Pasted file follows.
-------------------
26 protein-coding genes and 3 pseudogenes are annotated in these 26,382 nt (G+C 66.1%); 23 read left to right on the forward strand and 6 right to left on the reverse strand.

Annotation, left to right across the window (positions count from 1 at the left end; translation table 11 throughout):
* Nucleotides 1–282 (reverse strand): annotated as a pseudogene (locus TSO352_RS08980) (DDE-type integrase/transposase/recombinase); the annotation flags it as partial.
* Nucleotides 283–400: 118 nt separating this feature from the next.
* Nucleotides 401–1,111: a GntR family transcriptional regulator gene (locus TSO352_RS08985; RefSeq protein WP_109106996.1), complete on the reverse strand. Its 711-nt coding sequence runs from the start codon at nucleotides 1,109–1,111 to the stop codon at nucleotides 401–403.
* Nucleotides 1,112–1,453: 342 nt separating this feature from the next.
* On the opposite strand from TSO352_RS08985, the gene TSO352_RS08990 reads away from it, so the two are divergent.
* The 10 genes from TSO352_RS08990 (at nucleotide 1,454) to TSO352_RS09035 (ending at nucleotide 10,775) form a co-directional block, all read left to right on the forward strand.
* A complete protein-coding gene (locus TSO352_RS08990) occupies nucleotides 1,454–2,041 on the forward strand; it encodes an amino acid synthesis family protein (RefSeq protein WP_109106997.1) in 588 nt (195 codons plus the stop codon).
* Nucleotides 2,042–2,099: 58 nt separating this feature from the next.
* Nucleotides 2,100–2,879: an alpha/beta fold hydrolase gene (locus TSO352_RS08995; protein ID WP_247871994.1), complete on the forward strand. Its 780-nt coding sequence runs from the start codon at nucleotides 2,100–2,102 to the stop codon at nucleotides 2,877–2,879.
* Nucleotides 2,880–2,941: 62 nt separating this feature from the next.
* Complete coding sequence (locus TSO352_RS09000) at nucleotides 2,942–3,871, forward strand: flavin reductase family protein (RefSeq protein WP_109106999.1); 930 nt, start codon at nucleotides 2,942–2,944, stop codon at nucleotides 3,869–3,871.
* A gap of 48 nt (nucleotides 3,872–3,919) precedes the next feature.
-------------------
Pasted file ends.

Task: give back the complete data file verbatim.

26 protein-coding genes and 3 pseudogenes are annotated in these 26,382 nt (G+C 66.1%); 23 read left to right on the forward strand and 6 right to left on the reverse strand.

Annotation, left to right across the window (positions count from 1 at the left end; translation table 11 throughout):
* Nucleotides 1–282 (reverse strand): annotated as a pseudogene (locus TSO352_RS08980) (DDE-type integrase/transposase/recombinase); the annotation flags it as partial.
* Nucleotides 283–400: 118 nt separating this feature from the next.
* Nucleotides 401–1,111: a GntR family transcriptional regulator gene (locus TSO352_RS08985; RefSeq protein WP_109106996.1), complete on the reverse strand. Its 711-nt coding sequence runs from the start codon at nucleotides 1,109–1,111 to the stop codon at nucleotides 401–403.
* Nucleotides 1,112–1,453: 342 nt separating this feature from the next.
* On the opposite strand from TSO352_RS08985, the gene TSO352_RS08990 reads away from it, so the two are divergent.
* The 10 genes from TSO352_RS08990 (at nucleotide 1,454) to TSO352_RS09035 (ending at nucleotide 10,775) form a co-directional block, all read left to right on the forward strand.
* A complete protein-coding gene (locus TSO352_RS08990) occupies nucleotides 1,454–2,041 on the forward strand; it encodes an amino acid synthesis family protein (RefSeq protein WP_109106997.1) in 588 nt (195 codons plus the stop codon).
* Nucleotides 2,042–2,099: 58 nt separating this feature from the next.
* Nucleotides 2,100–2,879: an alpha/beta fold hydrolase gene (locus TSO352_RS08995; protein ID WP_247871994.1), complete on the forward strand. Its 780-nt coding sequence runs from the start codon at nucleotides 2,100–2,102 to the stop codon at nucleotides 2,877–2,879.
* Nucleotides 2,880–2,941: 62 nt separating this feature from the next.
* Complete coding sequence (locus TSO352_RS09000) at nucleotides 2,942–3,871, forward strand: flavin reductase family protein (RefSeq protein WP_109106999.1); 930 nt, start codon at nucleotides 2,942–2,944, stop codon at nucleotides 3,869–3,871.
* A gap of 48 nt (nucleotides 3,872–3,919) precedes the next feature.